Unreinforced masonry building (general)

An overview of potential strengthening solutions for unreinforced masonry buildings.

To find solutions that are appropriate for your building, consult a structural engineer for a professional assessment.

Unreinforced masonry building image
Image courtesy of Gavin McLean


Parts of the building or entire building collapses.

Potential structural strengthening projects

Fit and fix plywood shear-walls up through the building

Fit and fix existing or new timber wall framing between the existing flooring and floor framing of the floor above. Fit and fix plywood sheets to one or both sides of the wall framing to form a ‘shear wall’. You may need hold-down ties at each end of the shear-wall to resist overturning of the shear-wall in its own plane. The hold-down may be fitted up the full height of the wall and fixed down into the foundations of the shear-wall.

Form or strengthen a floor or roof structure (diaphragm)

  1. Overlay existing flooring with plywood to form a structure (diaphragm):
    Overlay existing flooring with plywood. Screw it down to the existing flooring and floor framing. To provide adequate load transfer between sheets of plywood, lay a light-gauge galvanized steel strip under the plywood joint with the centerline of the steel strip on the joint line. The screws on the perimeter of each plywood sheet will pass down through the plywood and steel strip, into the flooring and floor framing.
  2. Make the floor structure (diaphragm) continuous by fixing through bottom plate of partitions:
    Where the plywood of the floor structure (diaphragm) abuts a wall, fold a light-gauge galvanized steel angle and fit it into the angle formed by the floor and the wall. The plywood sheet perimeter edge-fixing screws pass down through the plywood and the horizontal leg of the angle, and into the flooring below. Before fitting the wall linings, fix the vertical leg of the angle into the wall’s bottom plate with screws.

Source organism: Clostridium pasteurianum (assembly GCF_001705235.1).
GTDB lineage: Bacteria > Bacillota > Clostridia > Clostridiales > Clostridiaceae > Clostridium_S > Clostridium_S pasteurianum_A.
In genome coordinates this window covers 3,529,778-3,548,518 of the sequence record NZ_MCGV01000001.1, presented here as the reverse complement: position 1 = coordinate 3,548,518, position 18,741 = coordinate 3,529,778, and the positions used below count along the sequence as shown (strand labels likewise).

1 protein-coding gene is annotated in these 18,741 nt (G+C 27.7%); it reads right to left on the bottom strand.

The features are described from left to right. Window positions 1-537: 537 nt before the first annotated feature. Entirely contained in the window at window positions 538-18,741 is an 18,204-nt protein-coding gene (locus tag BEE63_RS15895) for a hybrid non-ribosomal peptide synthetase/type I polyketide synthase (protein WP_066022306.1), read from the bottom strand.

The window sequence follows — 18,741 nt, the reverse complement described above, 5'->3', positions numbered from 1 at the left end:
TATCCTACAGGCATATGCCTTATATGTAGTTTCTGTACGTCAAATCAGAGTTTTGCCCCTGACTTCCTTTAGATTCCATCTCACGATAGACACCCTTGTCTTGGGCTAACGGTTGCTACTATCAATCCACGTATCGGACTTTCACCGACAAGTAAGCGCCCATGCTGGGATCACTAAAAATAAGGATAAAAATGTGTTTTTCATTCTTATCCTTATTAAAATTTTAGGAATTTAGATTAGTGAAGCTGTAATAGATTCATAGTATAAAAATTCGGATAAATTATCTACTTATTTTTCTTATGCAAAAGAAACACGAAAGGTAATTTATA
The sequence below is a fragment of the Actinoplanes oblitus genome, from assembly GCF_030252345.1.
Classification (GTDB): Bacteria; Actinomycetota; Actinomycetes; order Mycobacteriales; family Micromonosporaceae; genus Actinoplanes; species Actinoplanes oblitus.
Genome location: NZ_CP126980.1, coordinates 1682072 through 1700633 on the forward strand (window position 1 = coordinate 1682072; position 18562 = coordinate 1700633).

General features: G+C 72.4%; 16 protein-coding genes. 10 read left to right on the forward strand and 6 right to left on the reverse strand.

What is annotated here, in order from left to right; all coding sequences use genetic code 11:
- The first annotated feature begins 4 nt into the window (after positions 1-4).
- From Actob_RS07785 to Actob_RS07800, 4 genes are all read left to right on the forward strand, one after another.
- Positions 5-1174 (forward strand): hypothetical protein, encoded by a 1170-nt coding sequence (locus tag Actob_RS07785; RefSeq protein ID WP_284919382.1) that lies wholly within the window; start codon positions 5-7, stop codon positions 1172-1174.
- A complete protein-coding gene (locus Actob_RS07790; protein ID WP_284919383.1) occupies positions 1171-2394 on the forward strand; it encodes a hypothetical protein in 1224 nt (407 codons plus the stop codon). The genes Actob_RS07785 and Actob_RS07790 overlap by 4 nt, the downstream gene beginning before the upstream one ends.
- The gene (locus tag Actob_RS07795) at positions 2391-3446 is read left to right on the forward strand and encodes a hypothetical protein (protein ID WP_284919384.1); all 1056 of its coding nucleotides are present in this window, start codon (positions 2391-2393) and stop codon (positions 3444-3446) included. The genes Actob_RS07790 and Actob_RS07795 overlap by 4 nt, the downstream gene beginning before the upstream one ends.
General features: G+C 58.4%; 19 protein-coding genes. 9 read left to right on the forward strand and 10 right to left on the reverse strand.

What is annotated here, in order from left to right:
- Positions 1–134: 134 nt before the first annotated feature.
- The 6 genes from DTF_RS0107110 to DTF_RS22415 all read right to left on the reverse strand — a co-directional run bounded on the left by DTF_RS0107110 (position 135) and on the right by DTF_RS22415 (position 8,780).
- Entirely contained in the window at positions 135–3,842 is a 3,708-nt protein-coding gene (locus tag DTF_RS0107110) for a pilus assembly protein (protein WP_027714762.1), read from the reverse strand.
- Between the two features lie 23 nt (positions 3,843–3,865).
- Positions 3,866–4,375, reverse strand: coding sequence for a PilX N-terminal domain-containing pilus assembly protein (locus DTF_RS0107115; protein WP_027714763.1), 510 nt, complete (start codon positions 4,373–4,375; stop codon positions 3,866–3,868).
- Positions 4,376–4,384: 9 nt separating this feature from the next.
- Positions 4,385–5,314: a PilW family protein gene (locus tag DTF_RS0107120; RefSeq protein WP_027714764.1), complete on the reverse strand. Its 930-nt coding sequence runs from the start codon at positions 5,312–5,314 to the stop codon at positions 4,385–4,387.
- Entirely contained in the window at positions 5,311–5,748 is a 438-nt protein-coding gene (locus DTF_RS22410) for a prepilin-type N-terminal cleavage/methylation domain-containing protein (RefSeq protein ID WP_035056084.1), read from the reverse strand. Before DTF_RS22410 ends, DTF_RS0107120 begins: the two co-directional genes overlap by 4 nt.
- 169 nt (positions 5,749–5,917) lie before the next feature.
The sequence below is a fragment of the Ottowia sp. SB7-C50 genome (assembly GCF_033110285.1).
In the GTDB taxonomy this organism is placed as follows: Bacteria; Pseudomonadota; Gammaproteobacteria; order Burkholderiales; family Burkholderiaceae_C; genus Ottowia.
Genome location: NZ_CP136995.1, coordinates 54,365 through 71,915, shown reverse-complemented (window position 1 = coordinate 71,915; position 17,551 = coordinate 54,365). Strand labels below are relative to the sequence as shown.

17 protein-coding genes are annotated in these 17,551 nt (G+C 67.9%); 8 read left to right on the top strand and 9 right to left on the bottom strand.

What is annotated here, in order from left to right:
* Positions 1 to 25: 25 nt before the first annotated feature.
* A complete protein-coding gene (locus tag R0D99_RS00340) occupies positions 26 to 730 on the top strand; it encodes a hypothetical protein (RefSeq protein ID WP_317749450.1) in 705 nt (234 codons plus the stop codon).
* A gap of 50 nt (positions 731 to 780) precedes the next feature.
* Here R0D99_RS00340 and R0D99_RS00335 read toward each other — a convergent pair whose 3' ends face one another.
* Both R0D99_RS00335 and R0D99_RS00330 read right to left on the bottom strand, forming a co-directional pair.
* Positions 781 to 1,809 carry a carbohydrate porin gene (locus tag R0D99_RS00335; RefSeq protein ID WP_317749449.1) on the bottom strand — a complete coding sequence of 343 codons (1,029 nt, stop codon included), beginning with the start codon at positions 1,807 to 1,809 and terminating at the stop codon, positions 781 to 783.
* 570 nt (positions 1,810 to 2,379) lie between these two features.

3. Where the supporting shear wall in the space below is not aligned with a wall in the floor above, fit and fix new timber framing (blocking) between the top plate of the wall below and the flooring on which the plywood structure (diaphragm) is fitted. Place a light-gauge galvanized steel strip under the plywood, over the centre line of the wall top plate below. Screw the plywood down through the steel strip and the flooring, into the blocking below.
  4. Fit flat-strap bracing in ceiling space to make structure (diaphragm):
    To provide enhanced bracing capacity within the restricted space under a pitched-roof structure, install proprietary galvanized steel strips. Depending on the capacity required, screw multiple strips to timber framing (blocking) that is pre-fitted and fixed into the roof or ceiling framing. The steel strip bracing is provided pre-punched for the screws, and packaged into a coil pack for easy of delivery into the roof space.

Fix masonry facade or wall to floor or roof structure (diaphragm)

Tie the masonry back onto supporting floor and roof structures (diaphragms). Grout steel dowels into the brickwork and fix them to blocking fitted between the joist members. In turn, fix the blocking to the adjacent joists. Provide plywood perimeter strips and additional nailing down into the joist to carry the face loading from the masonry wall into the structure (diaphragm) so that the seismic inertia load can be transferred to walls parallel to the loading.

Possible first steps with a structural engineer

They assess the structural capacity of the masonry building and provide specifications for the required strengthening work.